Not really about a "pet" per se, but about animals (livestock in this case), so I thought I'd put this here for the animal lovers because it's a neat
So this past spring we calved out and among this years batch were two nice lookin' bull calves. The first one, one I've talked about often here is
the bottle calf (mom faltered), and the other one is just your normal robust little bull calf. We had a number of bull calves this year, but these
two stood out (the rest will probably get steered out). This story is about the latter of the two standouts.
Anyway, ever since this little guy was 'hatched' he's been a rambunctious one, always playful and much more curious than the others (most all calves
are curious to a degree). But this guy was different, more forward. Now, his momma is one of our best cows and she consistently throws some of the
best calves too with excellent dispositions (a good thing in bulls). This year we've had a lot more direct interaction with the calves due to the one
bottle calf, so we're constantly in the pens with them because of him. In so doing we noticed this one calf (the subject calf) was a pretty spirited
little fella, much more than usual. We'd go in the pens and he'd almost immediately start pulling some shenanigans. He'd start jumping around, or
showing off, or he'd run around you, or he'd sneak up behind you to spook you. He is always up to something, like trying to steal a bucket of starter
feed or get in between you and the calf we're trying to feed. As a result we've calmed him much the same as we did with the bottle calf, so he's very
socialized (by this I mean, if we brush the bottle calf, we have to brush him too or else he's a pest). If we scratch one, we have to scratch him.
He'll insert himself into just about every situation. Plus he's a little ham, hamming it up at every opportunity. It's pretty funny actually.
This has been going on now since day #1 with him. He's about 4 months now, so he's probably about 250-275lbs and just under 3' tall. So he's still
just a little guy. In another distant pasture we have our herd bull and a couple left over yearling bulls which we left intact (better money in bulls
sometimes). These two yearling bulls are probably 900lbs+ now. Our herd bull is a giant at 2,300lbs. We put the junior bulls in with our herd bull
just to keep him company after we take him off the girls, so he's not alone. Cows are surprisingly social creatures, but I digress. Now normally, we
can't leave the yearlings together with the herd bull much longer than what we have because at this age they'll start to fight for supremacy. We
usually let them get started for a couple months, but then separate them when it starts getting really rough. Our herd bull, Jack, will usually make
short work out of even a couple yearling bulls (even simultaneously) if they challenge him. But this year, so far, no real wrestling matches yet, the
yearlings steer clear of Jack when they're starting to feel their oats. So everything is good in the bull pasture.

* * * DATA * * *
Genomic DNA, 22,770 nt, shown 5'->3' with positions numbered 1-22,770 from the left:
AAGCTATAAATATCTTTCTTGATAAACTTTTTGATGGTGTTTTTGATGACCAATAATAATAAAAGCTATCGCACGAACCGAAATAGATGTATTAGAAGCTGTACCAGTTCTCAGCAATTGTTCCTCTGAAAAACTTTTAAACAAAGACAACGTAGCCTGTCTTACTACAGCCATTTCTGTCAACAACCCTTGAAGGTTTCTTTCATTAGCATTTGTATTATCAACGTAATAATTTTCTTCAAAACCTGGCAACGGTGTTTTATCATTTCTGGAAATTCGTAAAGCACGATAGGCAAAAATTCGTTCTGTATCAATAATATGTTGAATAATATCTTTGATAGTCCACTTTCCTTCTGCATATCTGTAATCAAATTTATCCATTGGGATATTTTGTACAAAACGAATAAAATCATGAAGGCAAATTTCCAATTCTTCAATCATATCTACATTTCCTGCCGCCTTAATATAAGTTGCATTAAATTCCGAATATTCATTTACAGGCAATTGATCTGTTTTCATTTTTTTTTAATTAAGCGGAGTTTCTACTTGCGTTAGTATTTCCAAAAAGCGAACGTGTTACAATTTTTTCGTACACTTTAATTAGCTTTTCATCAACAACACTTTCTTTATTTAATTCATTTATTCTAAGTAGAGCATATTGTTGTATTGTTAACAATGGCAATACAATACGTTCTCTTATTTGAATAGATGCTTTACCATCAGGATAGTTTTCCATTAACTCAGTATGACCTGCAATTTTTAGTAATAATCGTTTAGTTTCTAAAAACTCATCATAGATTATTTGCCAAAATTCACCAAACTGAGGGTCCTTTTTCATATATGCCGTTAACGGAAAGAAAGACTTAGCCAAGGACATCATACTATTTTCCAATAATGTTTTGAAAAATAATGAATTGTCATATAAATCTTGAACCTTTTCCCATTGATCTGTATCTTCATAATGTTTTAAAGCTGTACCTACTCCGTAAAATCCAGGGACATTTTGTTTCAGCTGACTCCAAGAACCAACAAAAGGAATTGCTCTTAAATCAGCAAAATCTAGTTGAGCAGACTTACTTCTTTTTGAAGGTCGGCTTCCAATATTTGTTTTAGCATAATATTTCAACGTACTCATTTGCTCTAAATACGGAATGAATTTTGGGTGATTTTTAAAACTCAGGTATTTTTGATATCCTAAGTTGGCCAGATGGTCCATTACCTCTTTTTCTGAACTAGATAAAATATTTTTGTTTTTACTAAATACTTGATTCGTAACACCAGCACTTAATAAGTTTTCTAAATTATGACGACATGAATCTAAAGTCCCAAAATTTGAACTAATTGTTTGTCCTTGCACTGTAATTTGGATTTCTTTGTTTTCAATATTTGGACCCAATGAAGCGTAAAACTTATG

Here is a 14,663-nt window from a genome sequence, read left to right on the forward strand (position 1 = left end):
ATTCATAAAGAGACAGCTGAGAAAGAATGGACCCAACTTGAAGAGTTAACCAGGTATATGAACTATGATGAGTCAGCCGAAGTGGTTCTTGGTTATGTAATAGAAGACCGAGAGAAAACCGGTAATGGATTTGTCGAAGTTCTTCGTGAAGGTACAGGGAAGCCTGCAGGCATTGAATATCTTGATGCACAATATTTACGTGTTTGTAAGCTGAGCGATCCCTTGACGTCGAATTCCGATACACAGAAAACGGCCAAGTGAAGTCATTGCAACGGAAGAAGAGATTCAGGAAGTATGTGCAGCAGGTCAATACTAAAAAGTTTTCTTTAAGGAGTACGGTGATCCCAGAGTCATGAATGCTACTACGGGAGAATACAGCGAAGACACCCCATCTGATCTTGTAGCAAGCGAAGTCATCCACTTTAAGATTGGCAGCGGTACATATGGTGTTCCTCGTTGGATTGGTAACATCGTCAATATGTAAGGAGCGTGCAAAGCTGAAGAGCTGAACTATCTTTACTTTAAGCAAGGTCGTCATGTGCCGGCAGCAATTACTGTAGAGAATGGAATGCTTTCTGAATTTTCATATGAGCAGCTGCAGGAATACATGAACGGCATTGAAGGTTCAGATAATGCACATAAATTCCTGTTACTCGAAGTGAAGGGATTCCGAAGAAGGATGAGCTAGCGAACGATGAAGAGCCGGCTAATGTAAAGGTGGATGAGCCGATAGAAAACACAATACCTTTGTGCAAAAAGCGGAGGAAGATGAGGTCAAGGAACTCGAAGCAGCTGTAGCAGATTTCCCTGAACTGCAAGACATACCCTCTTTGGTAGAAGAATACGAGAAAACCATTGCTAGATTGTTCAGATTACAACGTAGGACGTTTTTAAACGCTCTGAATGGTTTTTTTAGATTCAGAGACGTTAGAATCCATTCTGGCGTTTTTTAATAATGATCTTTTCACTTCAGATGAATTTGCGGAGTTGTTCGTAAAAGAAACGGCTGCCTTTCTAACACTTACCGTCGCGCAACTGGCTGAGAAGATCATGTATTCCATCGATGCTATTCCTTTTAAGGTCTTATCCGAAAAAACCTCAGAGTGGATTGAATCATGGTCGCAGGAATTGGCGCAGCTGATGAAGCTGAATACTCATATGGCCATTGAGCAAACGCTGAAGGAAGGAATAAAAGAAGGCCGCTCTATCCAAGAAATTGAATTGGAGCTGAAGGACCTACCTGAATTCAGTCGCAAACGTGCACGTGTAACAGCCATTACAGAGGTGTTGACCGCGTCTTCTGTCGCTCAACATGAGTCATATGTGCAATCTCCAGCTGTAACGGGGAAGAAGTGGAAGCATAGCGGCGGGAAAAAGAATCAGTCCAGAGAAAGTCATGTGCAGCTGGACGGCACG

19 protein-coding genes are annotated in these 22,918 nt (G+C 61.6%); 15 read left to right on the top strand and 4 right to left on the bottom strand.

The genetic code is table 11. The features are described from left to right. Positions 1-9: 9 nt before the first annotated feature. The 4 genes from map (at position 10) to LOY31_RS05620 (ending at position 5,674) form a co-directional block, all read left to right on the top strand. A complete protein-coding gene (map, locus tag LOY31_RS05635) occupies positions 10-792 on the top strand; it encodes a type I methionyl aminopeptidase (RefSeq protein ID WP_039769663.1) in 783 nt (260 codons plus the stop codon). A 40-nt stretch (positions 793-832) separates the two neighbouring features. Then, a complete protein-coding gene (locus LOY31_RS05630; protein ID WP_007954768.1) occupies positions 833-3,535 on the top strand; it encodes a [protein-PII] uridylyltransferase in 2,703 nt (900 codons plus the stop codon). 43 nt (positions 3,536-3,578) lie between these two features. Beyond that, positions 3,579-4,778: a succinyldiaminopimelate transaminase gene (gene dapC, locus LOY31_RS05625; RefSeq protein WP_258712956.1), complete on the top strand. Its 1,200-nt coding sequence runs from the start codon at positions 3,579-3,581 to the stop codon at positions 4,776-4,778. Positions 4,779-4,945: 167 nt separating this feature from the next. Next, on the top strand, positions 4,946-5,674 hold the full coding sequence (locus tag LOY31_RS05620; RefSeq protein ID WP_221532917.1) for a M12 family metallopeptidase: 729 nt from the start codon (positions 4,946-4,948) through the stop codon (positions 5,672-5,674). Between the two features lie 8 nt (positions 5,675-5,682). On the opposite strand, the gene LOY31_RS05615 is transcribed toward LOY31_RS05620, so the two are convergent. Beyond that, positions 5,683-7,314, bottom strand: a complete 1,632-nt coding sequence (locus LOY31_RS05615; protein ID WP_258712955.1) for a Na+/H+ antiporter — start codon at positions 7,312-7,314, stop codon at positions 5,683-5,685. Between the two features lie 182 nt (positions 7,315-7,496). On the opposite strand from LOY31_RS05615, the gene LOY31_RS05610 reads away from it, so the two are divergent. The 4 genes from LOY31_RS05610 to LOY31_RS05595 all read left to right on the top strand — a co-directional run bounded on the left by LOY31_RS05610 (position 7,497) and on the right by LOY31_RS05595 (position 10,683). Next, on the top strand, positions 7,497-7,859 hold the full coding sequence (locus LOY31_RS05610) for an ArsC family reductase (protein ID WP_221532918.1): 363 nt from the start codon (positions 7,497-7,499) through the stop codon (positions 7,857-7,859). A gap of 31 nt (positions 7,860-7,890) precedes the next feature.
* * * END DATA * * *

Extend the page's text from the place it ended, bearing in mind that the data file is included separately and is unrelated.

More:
Fast forward to yesterday. We turned the bulls out into a closer pasture. In the new pasture they can see the girls and the calves, whereas before
they couldn't see them. Of course this immediately results in...OH!!!...WIMMINS!!!! Well, we better start showing off our wares!!"
games begin. Now these guys aren't sharing a fence with the girls, but they can see them and smell them if the wind is right. Even so, the two
yearling bulls are still pretty timid, especially of Jack. Okay, so last night we're in the pens with the adult girls and their calves, feeding.
Here comes this little bull (our subject today). He sees the bulls over in the adjacent pasture and perks up. He stares at them for a while, and
THEN starts doing something I've never seen a little bull calf ever do before. I hear this low growl, and then this high pitched bugling sound
(almost like a bull elk bugle). Adult bulls will do this over distances to challenge each other. It sounds like a series of long woofs which start
out real low and end on a really high note, just repeated over and over. I spin around in shock and look to see who's making this noise and it's this
little bull calf. The yearling bulls are nowhere in sight, and only Jack is standing there looking across the pasture into the corrals. This little
guy is challenging JACK!! Jack is nearly 10x his size!
HOLY COW!! Never saw that before!! I'm sure I haven't probably described it very well here, about just how unusual something like this is, but it's
pretty unbelievable. Normally the little bull calves would be terrified of the herd bull (it's like the is love-fear thing, they idolize him, but
they're skeered to death of him at the same time). Not this little guy! He's standing there like... "Lemme' at him! I'll take him! Just lemme'
at him! Open this gate up one time and I'll go show that big guy a lesson he'll never forget!"
Wow!! This little guy is some kinda' live wire
for sure! I reckon this one is gonna' be a handful before we get him turned loose. He doen't pay any attention to the yearling bulls at all, but
when Jack shows up he starts hootin' and hollerin'. What a hoot!
We normally wean the calves by separating them and putting them in with the herd bull. This year is gonna' be interesting to watch! I'll bet it's
gonna' be fireworks from the word go.
He's a real life LIVE WIRE!
edit on 8/30/2018 by Flyingclaydisk because: (no reason given)